An Abbey on an Extinct Volcano

Google Street View enables a virtual visit to the Abbadia San Salvatore at Monte Amiata, Italy which was mentioned a few months ago in this blog as the source of three outstanding medieval codices.

The abbey was suppressed in 1782 in consequence of a scandal involving Filippo Pieri, the last abbot, his brother who was also a monk and their live-in girl friend, who had become pregnant. The account, quoted by Michael Gorman, includes an outraged duke denouncing the monks for their "airy, careless, protected, ignorant, liberal" ways and the public scandal they sowed.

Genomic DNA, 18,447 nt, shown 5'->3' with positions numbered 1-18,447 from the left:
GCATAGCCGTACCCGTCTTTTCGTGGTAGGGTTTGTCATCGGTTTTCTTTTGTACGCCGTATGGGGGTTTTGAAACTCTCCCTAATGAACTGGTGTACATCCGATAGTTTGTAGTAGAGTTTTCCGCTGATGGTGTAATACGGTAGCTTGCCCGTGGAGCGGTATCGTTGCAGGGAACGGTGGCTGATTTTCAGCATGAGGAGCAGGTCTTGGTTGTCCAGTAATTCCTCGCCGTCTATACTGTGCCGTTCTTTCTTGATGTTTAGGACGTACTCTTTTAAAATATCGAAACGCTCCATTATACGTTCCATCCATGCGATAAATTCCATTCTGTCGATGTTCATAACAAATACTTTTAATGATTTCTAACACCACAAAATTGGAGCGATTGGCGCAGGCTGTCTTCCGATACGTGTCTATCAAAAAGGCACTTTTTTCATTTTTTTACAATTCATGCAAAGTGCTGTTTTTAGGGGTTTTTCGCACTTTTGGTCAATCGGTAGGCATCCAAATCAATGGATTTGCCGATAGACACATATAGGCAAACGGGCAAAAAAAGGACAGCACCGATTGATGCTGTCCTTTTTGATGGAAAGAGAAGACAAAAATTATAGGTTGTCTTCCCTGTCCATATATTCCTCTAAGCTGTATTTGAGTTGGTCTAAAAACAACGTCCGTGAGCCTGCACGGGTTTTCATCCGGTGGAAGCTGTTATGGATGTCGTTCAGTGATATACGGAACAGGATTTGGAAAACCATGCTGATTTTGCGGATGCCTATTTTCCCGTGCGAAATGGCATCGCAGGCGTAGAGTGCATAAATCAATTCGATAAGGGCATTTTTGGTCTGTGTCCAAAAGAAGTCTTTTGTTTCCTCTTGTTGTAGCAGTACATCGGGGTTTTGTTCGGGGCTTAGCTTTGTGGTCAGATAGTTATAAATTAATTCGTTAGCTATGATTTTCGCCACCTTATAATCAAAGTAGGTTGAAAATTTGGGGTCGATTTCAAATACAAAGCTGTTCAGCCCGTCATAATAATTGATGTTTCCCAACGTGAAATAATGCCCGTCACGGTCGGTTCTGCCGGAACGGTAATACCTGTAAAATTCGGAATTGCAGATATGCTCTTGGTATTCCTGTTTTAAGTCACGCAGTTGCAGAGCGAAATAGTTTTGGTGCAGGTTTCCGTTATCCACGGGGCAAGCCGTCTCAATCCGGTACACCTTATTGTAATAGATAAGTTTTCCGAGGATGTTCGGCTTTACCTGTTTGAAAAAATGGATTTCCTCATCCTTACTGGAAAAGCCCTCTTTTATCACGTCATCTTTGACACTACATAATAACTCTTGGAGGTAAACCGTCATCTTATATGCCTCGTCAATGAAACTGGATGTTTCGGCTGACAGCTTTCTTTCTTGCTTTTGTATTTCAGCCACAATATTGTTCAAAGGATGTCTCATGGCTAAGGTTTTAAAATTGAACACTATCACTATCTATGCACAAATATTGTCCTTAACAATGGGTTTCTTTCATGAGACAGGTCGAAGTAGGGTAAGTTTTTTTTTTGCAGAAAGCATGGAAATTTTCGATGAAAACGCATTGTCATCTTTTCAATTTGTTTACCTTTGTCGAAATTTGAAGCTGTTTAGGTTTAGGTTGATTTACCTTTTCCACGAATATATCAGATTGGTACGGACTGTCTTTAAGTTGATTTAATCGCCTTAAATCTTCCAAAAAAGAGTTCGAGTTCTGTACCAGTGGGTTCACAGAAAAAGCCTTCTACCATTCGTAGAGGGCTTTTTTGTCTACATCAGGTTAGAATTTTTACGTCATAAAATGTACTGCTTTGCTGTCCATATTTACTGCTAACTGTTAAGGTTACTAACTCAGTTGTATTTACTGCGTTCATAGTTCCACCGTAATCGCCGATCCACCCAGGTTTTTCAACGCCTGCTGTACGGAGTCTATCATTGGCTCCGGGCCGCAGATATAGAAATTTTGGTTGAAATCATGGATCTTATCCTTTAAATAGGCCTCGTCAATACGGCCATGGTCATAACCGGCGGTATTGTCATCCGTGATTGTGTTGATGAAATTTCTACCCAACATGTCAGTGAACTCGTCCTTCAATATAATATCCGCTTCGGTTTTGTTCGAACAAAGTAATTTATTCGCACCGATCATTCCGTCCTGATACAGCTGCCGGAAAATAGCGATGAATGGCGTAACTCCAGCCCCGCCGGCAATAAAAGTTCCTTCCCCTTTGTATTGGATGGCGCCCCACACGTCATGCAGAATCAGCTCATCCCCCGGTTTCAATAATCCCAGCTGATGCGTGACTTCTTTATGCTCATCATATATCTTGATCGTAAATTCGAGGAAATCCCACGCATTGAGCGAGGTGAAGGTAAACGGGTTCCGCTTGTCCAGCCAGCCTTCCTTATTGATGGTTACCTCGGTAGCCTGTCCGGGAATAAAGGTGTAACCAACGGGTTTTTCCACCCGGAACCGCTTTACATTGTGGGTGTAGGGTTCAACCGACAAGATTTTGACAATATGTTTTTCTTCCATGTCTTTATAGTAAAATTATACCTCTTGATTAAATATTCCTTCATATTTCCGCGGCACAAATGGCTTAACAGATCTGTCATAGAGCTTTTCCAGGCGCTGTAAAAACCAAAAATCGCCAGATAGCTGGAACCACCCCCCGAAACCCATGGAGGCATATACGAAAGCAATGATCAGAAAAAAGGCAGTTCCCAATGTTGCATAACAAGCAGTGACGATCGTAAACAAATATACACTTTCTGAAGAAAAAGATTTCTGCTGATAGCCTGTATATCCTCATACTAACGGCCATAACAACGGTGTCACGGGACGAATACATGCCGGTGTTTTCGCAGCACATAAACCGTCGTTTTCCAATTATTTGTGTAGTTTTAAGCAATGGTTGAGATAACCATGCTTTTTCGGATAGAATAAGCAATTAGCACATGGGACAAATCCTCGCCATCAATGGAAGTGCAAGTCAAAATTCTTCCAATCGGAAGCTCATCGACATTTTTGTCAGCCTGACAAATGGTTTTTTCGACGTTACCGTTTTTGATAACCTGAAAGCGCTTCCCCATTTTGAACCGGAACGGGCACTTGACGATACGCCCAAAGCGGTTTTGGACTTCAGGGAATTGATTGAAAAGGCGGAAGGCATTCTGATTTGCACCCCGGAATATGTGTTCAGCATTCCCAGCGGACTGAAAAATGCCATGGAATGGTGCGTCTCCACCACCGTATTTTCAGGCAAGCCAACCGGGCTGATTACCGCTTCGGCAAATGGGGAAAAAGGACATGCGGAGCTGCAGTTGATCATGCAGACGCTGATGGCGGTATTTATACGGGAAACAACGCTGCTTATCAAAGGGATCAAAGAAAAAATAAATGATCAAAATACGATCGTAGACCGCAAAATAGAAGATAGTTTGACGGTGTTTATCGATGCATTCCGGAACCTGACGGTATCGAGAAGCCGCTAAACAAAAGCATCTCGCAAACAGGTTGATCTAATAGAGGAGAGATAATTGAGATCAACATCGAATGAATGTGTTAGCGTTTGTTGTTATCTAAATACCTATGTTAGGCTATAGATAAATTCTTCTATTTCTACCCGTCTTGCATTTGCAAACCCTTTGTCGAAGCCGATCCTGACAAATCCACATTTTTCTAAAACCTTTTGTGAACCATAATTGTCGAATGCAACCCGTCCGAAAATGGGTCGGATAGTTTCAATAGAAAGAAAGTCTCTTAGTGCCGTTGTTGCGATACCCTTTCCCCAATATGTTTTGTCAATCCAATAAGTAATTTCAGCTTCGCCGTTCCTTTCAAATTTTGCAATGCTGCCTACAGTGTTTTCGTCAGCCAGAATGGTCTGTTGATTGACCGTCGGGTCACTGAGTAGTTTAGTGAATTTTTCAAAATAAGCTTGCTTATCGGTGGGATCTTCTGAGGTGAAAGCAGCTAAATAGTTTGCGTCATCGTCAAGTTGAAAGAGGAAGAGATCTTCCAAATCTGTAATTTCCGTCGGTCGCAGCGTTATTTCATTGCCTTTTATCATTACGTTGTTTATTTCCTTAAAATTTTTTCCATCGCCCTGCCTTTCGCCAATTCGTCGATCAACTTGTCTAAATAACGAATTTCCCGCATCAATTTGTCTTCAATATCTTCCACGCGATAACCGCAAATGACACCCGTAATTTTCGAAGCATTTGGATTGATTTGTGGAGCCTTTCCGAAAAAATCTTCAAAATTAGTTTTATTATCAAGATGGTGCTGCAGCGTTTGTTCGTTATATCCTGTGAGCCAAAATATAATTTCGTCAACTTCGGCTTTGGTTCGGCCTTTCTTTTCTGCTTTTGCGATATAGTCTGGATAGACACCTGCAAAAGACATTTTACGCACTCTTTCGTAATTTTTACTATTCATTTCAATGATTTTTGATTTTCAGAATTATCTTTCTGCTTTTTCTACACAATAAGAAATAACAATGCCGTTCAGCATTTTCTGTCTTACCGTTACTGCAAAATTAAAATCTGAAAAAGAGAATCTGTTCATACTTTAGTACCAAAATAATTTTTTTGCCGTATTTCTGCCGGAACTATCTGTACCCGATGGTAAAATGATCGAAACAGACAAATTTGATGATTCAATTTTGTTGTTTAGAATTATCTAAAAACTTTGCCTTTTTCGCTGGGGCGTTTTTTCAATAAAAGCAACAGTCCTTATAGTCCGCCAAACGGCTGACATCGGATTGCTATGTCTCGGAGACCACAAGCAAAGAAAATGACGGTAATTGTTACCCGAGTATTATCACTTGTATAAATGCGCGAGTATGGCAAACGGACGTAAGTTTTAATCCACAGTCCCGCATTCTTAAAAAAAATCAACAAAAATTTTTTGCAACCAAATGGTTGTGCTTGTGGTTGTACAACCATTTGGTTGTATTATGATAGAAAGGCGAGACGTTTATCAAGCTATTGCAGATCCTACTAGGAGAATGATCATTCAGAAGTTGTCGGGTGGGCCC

A religious community was re-established in 1939, but as far as I can see on the internet, it is no longer there. A municipal website for the town, which took over the name from the religious community, provides no further useful information. Elsewhere, I find an imperfectly translated history of the site and photos including:

Monte Amiata is reckoned at 1,738 metres to be the second-highest volcano in Italy, but is now extinct and covered with forest. The abbey and its town are on the mountain flank, not the top (Roberto Ardigo photo):

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